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Women's rights facing global pushback from conservative and fundamentalist groups, UN experts warn

GENEVA (22 June 2018) – Immediate actions must be taken to stop a backlash which is threatening to undermine, erode, and even roll back hard-won women’s rights around the globe, say a group of UN experts.

“Alarming pushbacks have been progressing across regions of the globe, with an alliance of conservative political ideologies and religious fundamentalisms,” said the Working Group on Discrimination against Women in Law and in Practice in a report to the Human Rights Council in Geneva.

“Practices such as polygamy, child marriage, female genital mutilation, so-called honour killings and criminalizing women for sexual and reproductive behaviour have no place in any society. There is no acceptable justification for waiting for the elimination of discrimination against women,” said the Working Group.

“Rising authoritarianism, economic crises and rocketing inequality have posed considerable challenges to achieving and maintaining women’s human rights. Not only is the advancement of women’s rights and full equality too slow, uneven, and far from a global reality, but women’s hard-fought achievements now risk being reversed,” the report stressed.

The Working Group also pointed to some of the advances made over the years. “Important steps are being taken in different regions to reclaim women’s rights. Most recently, through popular vote as well as legislative and judicial actions, efforts are  being made, in particular to secure reproductive rights, which is encouraging in a global context of retrogressions in this area” the experts said.
                                         
“Moves in certain countries to eliminate the gender pay gap and to strengthen laws criminalizing rape and sexual violence are also key successes in the struggle to eliminate discrimination against women,” the experts added.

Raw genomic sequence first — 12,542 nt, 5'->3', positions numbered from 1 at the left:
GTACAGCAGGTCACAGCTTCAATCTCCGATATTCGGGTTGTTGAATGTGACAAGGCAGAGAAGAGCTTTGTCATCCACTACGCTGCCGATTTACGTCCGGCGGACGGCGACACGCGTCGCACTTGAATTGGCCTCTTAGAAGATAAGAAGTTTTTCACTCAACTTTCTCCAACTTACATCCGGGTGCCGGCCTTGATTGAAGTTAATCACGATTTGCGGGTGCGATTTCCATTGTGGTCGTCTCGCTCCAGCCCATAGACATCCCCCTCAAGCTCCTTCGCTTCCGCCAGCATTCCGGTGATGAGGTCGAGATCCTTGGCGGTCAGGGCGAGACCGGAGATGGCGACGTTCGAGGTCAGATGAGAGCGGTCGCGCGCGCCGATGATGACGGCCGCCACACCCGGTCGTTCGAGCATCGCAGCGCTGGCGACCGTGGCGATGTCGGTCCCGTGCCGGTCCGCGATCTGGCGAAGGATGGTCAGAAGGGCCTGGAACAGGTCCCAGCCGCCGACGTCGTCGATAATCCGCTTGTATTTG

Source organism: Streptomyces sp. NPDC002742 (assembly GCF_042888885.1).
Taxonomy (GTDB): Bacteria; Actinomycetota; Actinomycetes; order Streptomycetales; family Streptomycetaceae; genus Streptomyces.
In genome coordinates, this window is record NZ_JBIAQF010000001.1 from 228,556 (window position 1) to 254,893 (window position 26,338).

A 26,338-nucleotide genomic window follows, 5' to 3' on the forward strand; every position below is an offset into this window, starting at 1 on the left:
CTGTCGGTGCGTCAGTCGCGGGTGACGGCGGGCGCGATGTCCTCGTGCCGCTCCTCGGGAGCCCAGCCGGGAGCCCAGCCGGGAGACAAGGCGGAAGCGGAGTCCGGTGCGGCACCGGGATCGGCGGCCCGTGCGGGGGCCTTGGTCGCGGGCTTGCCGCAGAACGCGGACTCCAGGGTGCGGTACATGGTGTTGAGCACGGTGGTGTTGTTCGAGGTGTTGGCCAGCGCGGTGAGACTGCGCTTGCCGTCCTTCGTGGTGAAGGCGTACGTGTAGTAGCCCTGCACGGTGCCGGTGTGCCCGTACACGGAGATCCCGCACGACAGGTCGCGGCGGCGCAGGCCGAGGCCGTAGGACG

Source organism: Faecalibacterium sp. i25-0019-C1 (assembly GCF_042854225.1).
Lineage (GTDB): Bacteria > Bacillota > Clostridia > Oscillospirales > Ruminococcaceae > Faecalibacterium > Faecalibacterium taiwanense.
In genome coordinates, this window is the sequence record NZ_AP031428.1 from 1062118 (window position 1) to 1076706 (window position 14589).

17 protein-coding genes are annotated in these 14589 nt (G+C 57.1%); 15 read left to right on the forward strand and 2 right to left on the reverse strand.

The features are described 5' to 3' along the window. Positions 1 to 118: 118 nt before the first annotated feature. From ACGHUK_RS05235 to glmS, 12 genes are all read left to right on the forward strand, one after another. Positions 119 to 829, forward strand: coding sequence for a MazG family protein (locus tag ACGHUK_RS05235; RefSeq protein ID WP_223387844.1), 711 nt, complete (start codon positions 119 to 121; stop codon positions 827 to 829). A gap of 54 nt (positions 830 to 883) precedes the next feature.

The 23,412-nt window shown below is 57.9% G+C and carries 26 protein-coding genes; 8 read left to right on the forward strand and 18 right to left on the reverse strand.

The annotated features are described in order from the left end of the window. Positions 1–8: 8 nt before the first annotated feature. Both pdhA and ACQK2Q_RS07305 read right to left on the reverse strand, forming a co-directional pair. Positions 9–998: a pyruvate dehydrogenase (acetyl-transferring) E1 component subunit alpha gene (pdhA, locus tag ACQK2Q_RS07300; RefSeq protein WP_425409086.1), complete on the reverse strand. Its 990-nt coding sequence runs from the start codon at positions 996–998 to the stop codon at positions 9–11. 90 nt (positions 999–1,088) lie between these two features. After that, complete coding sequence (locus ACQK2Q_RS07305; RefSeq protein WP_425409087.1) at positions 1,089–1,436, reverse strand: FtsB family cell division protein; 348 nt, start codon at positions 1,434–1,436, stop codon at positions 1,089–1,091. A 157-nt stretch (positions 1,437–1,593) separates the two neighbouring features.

“It has been 70 years since women’s right to equality was enshrined in the Universal Declaration of Human Rights, nearly 40 years since the ground-breaking Convention on the Elimination of All Forms of Discrimination against Women was adopted, and this coming Monday, 25 years since the Vienna Declaration and Programme of Action established that women’s rights are an indivisible part of human rights, but no country in the world has successfully eliminated discrimination against women or achieved full equality,” said the experts.

“This should not be tolerated or normalized. There is an urgent need to protect past gains, and move forward to secure equality for women everywhere.”

The report says that, of the many obstacles to gender equality that women face throughout their lives, the areas of family and culture as well as sexual and reproductive health remain the most significant challenges, and are the fields in which women are facing the biggest backlash.

“Persistent discrimination in the areas of family and culture, sexual and reproductive health has a debilitating impact on women’s capacity to claim equal standing in all aspects of life,” the report stressed.

The experts urged the international community to move forward on gender equality and to guard against the current backlash. They applauded the efforts worldwide of women human rights defenders, who have maintained courage in the face of resistance.

ENDS

The UN Working Group on the issue of discrimination against women in law and in practice was created by the Human Rights Council in 2011 to identify, promote and exchange views, in consultation with States and other actors, on good practices related to the elimination of laws that discriminate against women. The Group is also tasked with developing a dialogue with States and others on laws that have a discriminatory impact where women are concerned. The Working Group is composed of five independent experts: current chair Ivana Radačić (Croatia), Alda Facio (Costa Rica), Meskerem Geset Techane (Ethiopia), Melissa Upreti (Nepal/USA) and Elizabeth Broderick (Australia).  

For further information, please refer to the following documents:
Convention on the Elimination of All Forms of Discrimination against Women 

The Working Groups are part of what is known as the Special Procedures of the Human Rights Council. Special Procedures, the largest body of independent experts in the UN Human Rights system, is the general name of the Council’s independent fact-finding and monitoring mechanisms that address either specific country situations or thematic issues in all parts of the world. Special Procedures experts work on a voluntary basis; they are not UN staff and do not receive a salary for their work. They are independent from any government or organization and serve in their individual capacity.

For more information and media requests, please contact Hannah Wu (+ 41 22 917 9152 / hwu@ohchr.org), Bernadette Arditi ( +41 22 917 9159/ barditi@ohchr.org ) or Monica Iyer ( +41 22 917 9668/ spbconsultant7@ohchr.org )

For media inquiries related to other UN independent experts:
Jeremy Laurence – Media Unit (+ 41 22 917 9383 / jlaurence@ohchr.org